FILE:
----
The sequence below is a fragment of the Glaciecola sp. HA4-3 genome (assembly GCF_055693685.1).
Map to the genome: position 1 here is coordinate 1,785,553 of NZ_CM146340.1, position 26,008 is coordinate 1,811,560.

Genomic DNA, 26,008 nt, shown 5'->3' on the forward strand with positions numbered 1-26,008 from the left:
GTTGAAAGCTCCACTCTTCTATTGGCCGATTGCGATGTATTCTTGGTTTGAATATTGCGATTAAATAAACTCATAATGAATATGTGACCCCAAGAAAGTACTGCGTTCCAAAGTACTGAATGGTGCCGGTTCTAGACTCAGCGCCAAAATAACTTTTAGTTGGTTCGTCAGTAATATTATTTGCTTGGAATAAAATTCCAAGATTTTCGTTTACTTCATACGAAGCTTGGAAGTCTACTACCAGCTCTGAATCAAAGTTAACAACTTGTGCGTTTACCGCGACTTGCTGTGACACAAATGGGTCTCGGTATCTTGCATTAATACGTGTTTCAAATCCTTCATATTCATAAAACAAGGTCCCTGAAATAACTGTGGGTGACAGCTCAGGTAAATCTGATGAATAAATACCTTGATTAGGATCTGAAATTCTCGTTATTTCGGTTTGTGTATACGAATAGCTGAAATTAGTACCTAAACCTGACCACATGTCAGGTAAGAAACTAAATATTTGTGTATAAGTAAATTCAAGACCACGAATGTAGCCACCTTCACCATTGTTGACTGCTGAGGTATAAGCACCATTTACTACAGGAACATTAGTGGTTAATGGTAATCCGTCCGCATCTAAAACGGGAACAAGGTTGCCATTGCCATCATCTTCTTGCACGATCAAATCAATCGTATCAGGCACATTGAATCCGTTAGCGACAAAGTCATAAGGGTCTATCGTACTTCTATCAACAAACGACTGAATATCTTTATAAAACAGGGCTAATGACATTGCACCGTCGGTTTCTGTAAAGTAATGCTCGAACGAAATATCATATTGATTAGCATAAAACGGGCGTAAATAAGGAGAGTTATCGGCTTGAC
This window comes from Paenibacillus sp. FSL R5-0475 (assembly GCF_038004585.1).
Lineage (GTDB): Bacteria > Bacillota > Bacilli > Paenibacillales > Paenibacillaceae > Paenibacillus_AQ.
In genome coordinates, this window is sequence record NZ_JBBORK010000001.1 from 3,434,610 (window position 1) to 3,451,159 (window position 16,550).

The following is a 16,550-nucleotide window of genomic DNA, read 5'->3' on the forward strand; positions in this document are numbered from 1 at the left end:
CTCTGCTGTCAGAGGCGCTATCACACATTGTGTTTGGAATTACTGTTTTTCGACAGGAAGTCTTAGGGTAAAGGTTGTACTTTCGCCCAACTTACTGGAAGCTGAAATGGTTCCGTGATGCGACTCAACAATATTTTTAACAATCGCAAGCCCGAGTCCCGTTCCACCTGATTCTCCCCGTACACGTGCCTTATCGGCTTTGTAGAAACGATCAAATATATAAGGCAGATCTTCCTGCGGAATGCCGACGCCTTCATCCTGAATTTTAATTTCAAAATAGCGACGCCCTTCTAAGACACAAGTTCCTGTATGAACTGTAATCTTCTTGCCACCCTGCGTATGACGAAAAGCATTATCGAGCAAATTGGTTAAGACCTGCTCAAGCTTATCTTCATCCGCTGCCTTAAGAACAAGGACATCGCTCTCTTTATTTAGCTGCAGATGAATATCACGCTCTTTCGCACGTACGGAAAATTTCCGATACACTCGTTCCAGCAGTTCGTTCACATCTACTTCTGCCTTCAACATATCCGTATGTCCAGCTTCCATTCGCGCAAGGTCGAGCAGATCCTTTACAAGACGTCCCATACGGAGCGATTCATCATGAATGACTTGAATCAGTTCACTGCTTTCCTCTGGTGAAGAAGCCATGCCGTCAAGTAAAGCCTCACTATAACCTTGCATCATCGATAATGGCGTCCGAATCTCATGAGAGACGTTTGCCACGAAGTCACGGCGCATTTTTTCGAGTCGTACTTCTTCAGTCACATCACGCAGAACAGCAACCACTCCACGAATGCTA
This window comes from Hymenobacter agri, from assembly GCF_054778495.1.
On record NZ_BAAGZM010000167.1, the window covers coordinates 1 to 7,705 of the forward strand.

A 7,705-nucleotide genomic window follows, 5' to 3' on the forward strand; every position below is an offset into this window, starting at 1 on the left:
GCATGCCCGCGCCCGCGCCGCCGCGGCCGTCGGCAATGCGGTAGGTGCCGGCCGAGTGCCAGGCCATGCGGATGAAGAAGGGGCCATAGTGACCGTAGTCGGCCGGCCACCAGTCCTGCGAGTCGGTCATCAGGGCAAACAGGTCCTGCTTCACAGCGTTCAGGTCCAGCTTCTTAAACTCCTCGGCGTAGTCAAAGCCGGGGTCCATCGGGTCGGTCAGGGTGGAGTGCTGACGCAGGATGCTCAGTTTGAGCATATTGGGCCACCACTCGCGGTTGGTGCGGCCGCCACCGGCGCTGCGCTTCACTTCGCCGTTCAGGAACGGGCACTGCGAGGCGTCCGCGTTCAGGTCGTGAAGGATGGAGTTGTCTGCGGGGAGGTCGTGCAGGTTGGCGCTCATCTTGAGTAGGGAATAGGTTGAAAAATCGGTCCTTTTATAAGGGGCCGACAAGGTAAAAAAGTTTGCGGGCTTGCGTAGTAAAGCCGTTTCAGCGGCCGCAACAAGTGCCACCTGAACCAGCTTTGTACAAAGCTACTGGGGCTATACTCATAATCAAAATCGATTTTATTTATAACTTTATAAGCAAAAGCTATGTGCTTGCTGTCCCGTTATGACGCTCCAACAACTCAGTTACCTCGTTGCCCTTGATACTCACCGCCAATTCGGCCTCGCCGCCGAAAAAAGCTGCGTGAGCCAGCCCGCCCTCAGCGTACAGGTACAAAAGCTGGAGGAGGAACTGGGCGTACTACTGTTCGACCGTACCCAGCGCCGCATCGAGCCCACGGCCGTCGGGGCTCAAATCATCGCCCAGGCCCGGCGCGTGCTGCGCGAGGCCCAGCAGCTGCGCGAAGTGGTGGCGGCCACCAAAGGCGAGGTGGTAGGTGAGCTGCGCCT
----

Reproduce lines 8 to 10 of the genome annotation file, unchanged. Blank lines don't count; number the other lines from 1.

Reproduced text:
The following is a 16,550-nucleotide window of genomic DNA, read 5'->3' on the forward strand; positions in this document are numbered from 1 at the left end:
CTCTGCTGTCAGAGGCGCTATCACACATTGTGTTTGGAATTACTGTTTTTCGACAGGAAGTCTTAGGGTAAAGGTTGTACTTTCGCCCAACTTACTGGAAGCTGAAATGGTTCCGTGATGCGACTCAACAATATTTTTAACAATCGCAAGCCCGAGTCCCGTTCCACCTGATTCTCCCCGTACACGTGCCTTATCGGCTTTGTAGAAACGATCAAATATATAAGGCAGATCTTCCTGCGGAATGCCGACGCCTTCATCCTGAATTTTAATTTCAAAATAGCGACGCCCTTCTAAGACACAAGTTCCTGTATGAACTGTAATCTTCTTGCCACCCTGCGTATGACGAAAAGCATTATCGAGCAAATTGGTTAAGACCTGCTCAAGCTTATCTTCATCCGCTGCCTTAAGAACAAGGACATCGCTCTCTTTATTTAGCTGCAGATGAATATCACGCTCTTTCGCACGTACGGAAAATTTCCGATACACTCGTTCCAGCAGTTCGTTCACATCTACTTCTGCCTTCAACATATCCGTATGTCCAGCTTCCATTCGCGCAAGGTCGAGCAGATCCTTTACAAGACGTCCCATACGGAGCGATTCATCATGAATGACTTGAATCAGTTCACTGCTTTCCTCTGGTGAAGAAGCCATGCCGTCAAGTAAAGCCTCACTATAACCTTGCATCATCGATAATGGCGTCCGAATCTCATGAGAGACGTTTGCCACGAAGTCACGGCGCATTTTTTCGAGTCGTACTTCTTCAGTCACATCACGCAGAACAGCAACCACTCCACGAATGCTA
This window comes from Hymenobacter agri, from assembly GCF_054778495.1.